Strengths and limitations

The strength of this study is that it is the first-ever study to provide information about the prevalence of HIV testing and associated factors among young adolescents in Eswatini and probably in the low- and middle-income countries highly burdened by HIV. The findings of this study can inform policymakers to plan timely and effective interventions that will accelerate remarkable progress of HIV testing coverage among young adolescents. However, this study also had some limitations. First, this study is that it only focused on individual factors that influence HIV testing among young adolescents. However, to achieve maximum HIV testing coverage, there is a need to apply ecological approaches of integrating other factors, including environmental, community, organizational, and societal level factors, which were not addressed in this research. Hence, future research must consider examining the influence of such factors on HIV testing uptake among young adolescents. Second, this analysis did not present a comprehensive model for factors related to HIV testing uptake due to the lack of data that could be explained by sociocultural factors of Eswatini, a high HIV-burdened country, such as parent’s HIV status, information from parents/guardians regarding previous children’s HIV testing, and the lack of information about the barriers of HIV testing among young adolescents. Future research needs to consider the application of a tested and validated conceptual model when examining the factors associated with HIV testing among young adolescents and across different age groups.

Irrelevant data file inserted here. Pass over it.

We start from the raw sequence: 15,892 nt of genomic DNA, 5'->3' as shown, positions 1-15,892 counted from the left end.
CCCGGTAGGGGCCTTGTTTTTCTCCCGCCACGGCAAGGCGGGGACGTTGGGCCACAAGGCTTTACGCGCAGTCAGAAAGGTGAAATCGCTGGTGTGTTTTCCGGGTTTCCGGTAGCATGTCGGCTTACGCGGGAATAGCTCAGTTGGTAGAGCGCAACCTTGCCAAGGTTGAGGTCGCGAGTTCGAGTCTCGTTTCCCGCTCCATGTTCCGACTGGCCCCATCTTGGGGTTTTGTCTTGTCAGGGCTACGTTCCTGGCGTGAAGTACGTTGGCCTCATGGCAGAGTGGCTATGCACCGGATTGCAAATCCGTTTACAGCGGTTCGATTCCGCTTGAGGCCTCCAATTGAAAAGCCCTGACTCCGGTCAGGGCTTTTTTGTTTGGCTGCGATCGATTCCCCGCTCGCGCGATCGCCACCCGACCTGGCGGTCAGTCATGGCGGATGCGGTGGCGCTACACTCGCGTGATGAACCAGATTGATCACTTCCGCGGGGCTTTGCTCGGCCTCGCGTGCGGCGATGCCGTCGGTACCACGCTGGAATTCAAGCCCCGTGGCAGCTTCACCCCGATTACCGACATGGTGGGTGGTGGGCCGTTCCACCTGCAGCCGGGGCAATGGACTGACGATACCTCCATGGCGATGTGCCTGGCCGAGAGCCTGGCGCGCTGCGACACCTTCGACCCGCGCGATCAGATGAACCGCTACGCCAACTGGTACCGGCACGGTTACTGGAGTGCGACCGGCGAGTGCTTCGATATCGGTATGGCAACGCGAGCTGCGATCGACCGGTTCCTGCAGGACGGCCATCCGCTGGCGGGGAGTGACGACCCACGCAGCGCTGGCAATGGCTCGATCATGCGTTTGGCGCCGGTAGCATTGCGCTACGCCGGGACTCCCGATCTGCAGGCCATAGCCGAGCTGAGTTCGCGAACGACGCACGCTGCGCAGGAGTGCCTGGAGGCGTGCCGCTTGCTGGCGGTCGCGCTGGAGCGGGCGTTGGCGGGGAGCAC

Conclusion

This study shows that HIV testing among young adolescents in Eswatini is significantly lower than the global targets. Our findings highlighted some important factors associated with HIV testing among young adolescents, including increasing age, urban residence, and higher awareness of the ease of access to testing services. International organizations, national policymakers, and healthcare professionals need to carefully consider these factors and other differentiated approaches that cater to differences in personal characteristics and external resources when developing appropriate strategies to reduce possible gaps in receiving HIV tests. Additionally, primary research on the barriers to HIV testing is recommended to expand understanding and planning of programs to alleviate barriers and further research to provide more data about the prevalence of HIV testing and gender-specific associated factors among young adolescents. Age-and-gender specific, practical, and culturally appropriate strategies should be considered when developing interventions to enhance the uptake of HIV testing among young adolescents.